The number of women in science and technical professions in Kenya has increased steadily, raising hope of bridging the gender gap in a segment skewed in favour of men.
In 2017, there were 21,400 professional women employed in the science and technical fields. This represented a jump of 10.88 percent from the previous year, even though their male counterparts were still more than double at 52,400 professionals.
“Things have really changed. More women are getting into Science, Technology, Engineering and Math (Stem). They are getting more into IT and maybe some into engineering. There is actually the will and the drive from women to get into this industry because it is only us who can create an environment to accommodate ourselves,” says chemical and process engineer Emmy Soy-Butaki.
Still, more needs to be done to expose women to opportunities in Stem fields. As a software engineer at Mark Zuckerberg-backed start-up Andela, Joan Ngatia today works with a company in New York city to build websites and applications that are on the cutting edge of the technological space, which can be used by millions of people everyday.
“I stumbled upon my current field of practice merely as an extension of the previous job that I had. I am initially trained in Geospatial Data Sciences so in my work while trying to handle a couple of queries and interacting with several software I thought this is something I could do,” says Ms Ngatia.
“I started learning Python on the side during my breaks at my old office. In programming there is an exact flow to how things came up similar to how we do things in real life. If you want to make a cup of tea there are all these steps you need to follow so programming in the same way has all these steps that you need to add sequentially to get your desired result and that interests me,” says Ms Ngatia
However, even after women work to secure the requisite education to work in Stem fields, they are having a hard time getting employed in the industry.
“Getting a job is a bit harder as a woman because your employer is looking at so many things. For example most of the time the woman is the one in the family who has to sacrifice to take some time off if you have a child who is unwell or your house girl disappears on you. Those are some of the aspects that I feel really affect the relationship between women and their employers especially in engineering,” says Ms Soy-Butaki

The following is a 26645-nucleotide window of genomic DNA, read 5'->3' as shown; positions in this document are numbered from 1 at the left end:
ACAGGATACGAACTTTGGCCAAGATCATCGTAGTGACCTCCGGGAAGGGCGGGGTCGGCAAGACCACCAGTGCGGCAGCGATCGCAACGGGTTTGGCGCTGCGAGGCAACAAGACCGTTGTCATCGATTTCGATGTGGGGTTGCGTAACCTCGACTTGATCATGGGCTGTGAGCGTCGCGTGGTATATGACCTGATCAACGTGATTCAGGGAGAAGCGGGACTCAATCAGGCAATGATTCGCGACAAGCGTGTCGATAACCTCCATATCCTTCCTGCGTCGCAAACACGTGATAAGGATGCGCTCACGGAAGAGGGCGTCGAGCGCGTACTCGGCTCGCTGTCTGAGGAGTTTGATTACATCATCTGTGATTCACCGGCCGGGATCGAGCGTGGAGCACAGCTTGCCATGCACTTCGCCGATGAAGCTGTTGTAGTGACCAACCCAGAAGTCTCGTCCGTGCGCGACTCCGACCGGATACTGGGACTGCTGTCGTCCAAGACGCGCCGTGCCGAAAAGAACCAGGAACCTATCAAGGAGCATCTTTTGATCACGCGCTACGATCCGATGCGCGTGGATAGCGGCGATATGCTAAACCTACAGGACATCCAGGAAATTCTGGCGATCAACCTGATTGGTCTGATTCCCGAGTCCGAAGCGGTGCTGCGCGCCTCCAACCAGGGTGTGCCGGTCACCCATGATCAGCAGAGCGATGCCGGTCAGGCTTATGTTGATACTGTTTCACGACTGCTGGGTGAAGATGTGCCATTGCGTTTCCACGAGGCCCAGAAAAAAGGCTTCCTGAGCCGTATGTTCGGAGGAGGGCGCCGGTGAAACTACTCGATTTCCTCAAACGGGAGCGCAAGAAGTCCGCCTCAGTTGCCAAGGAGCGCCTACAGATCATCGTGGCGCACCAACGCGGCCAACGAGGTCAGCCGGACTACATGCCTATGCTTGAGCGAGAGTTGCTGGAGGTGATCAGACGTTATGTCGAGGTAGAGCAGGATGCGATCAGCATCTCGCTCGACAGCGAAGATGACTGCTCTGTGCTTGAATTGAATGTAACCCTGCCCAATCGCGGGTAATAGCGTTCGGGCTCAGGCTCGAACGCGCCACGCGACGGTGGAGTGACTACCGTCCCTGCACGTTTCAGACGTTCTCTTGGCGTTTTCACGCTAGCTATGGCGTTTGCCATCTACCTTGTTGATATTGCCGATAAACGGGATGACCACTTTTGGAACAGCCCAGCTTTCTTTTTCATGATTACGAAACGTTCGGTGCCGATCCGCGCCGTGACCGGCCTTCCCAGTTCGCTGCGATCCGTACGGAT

Of the four women in her university class of 36, three got into banking instead of pursuing a career in engineering. The number of women enrolled in universities in 2017-2018 was 215,048, a dip from 234,120 the previous year. The ratio is worse in Stem courses.
Some women reported that male employers demand sexual favours to offer them job opportunities in the field, reflecting sexual harassment claims that plagued the industry in 2017.
Discrimination in the workplace is also evident in a discrepancy in salary. Data on Kenya’s gender pay gap shows that only 28,072 women earn more than Sh100,000. In comparison, men in the same income bracket are more than double that number at 48,733.
“At my previous job, I was able to use some of my characteristics like being outgoing and a bit of a perfectionist to climb up the career ladder until one point when I was pulled out of the fieldwork and reassigned to the office because I was the only woman. This meant that my salary was a bit reduced and I did not get as many allowances as the other people in the field did,” says Ms Ngatia.
Further, some of the discrimination comes even when they leave the physical workplace to engage with the society in their professional capacity.
“At times you would go for field work to a far flung area and the locals don’t believe that you have been sent by a particular company. One time a guy kept following me and repeating the measurements and calculations I was doing. If I had gone there with another gentleman as a surveyor to help me, he would have gone back to his house and come back for just the final results,” says Ms Ngatia.
“Once I had to go with a man for particular fieldwork which was basically subdivision of land to make it look legitimate because the old men would have caused frackers if I had appeared alone,” she adds.